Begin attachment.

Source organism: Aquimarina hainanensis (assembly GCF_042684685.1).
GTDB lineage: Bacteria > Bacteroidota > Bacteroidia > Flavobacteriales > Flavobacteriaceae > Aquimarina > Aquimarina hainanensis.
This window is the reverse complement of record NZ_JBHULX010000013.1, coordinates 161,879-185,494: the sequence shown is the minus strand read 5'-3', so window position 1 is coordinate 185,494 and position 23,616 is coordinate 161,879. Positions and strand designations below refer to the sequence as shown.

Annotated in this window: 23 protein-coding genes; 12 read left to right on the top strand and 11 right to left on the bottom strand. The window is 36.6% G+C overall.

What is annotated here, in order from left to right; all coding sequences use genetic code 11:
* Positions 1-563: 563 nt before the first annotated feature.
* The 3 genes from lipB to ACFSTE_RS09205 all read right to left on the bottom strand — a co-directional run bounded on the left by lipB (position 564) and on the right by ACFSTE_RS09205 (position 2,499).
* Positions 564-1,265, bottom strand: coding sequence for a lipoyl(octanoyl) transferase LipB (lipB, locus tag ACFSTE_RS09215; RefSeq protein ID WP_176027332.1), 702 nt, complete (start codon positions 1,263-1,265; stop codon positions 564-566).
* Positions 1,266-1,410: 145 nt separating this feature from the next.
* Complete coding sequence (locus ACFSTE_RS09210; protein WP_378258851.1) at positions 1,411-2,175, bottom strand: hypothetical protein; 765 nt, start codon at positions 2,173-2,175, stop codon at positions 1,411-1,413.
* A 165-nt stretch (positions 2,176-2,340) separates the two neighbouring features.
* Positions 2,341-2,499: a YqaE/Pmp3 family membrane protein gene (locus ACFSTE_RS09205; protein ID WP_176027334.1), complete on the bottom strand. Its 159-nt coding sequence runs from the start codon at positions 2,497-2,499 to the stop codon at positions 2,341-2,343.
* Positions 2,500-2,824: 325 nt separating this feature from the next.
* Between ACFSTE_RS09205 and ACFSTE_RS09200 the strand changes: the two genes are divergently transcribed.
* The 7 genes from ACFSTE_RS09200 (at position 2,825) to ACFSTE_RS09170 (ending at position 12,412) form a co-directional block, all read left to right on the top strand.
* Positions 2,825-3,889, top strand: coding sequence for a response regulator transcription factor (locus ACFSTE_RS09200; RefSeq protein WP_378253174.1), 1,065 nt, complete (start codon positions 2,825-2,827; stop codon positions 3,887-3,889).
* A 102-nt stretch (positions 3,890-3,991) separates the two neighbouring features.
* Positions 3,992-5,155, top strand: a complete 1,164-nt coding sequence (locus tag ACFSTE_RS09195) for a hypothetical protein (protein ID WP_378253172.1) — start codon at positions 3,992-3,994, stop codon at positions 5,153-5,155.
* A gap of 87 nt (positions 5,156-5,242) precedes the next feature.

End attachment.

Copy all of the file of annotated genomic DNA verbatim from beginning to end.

Source organism: Aquimarina hainanensis (assembly GCF_042684685.1).
GTDB lineage: Bacteria > Bacteroidota > Bacteroidia > Flavobacteriales > Flavobacteriaceae > Aquimarina > Aquimarina hainanensis.
This window is the reverse complement of record NZ_JBHULX010000013.1, coordinates 161,879-185,494: the sequence shown is the minus strand read 5'-3', so window position 1 is coordinate 185,494 and position 23,616 is coordinate 161,879. Positions and strand designations below refer to the sequence as shown.

Annotated in this window: 23 protein-coding genes; 12 read left to right on the top strand and 11 right to left on the bottom strand. The window is 36.6% G+C overall.

What is annotated here, in order from left to right; all coding sequences use genetic code 11:
* Positions 1-563: 563 nt before the first annotated feature.
* The 3 genes from lipB to ACFSTE_RS09205 all read right to left on the bottom strand — a co-directional run bounded on the left by lipB (position 564) and on the right by ACFSTE_RS09205 (position 2,499).
* Positions 564-1,265, bottom strand: coding sequence for a lipoyl(octanoyl) transferase LipB (lipB, locus tag ACFSTE_RS09215; RefSeq protein ID WP_176027332.1), 702 nt, complete (start codon positions 1,263-1,265; stop codon positions 564-566).
* Positions 1,266-1,410: 145 nt separating this feature from the next.
* Complete coding sequence (locus ACFSTE_RS09210; protein WP_378258851.1) at positions 1,411-2,175, bottom strand: hypothetical protein; 765 nt, start codon at positions 2,173-2,175, stop codon at positions 1,411-1,413.
* A 165-nt stretch (positions 2,176-2,340) separates the two neighbouring features.
* Positions 2,341-2,499: a YqaE/Pmp3 family membrane protein gene (locus ACFSTE_RS09205; protein ID WP_176027334.1), complete on the bottom strand. Its 159-nt coding sequence runs from the start codon at positions 2,497-2,499 to the stop codon at positions 2,341-2,343.
* Positions 2,500-2,824: 325 nt separating this feature from the next.
* Between ACFSTE_RS09205 and ACFSTE_RS09200 the strand changes: the two genes are divergently transcribed.
* The 7 genes from ACFSTE_RS09200 (at position 2,825) to ACFSTE_RS09170 (ending at position 12,412) form a co-directional block, all read left to right on the top strand.
* Positions 2,825-3,889, top strand: coding sequence for a response regulator transcription factor (locus ACFSTE_RS09200; RefSeq protein WP_378253174.1), 1,065 nt, complete (start codon positions 2,825-2,827; stop codon positions 3,887-3,889).
* A 102-nt stretch (positions 3,890-3,991) separates the two neighbouring features.
* Positions 3,992-5,155, top strand: a complete 1,164-nt coding sequence (locus tag ACFSTE_RS09195) for a hypothetical protein (protein ID WP_378253172.1) — start codon at positions 3,992-3,994, stop codon at positions 5,153-5,155.
* A gap of 87 nt (positions 5,156-5,242) precedes the next feature.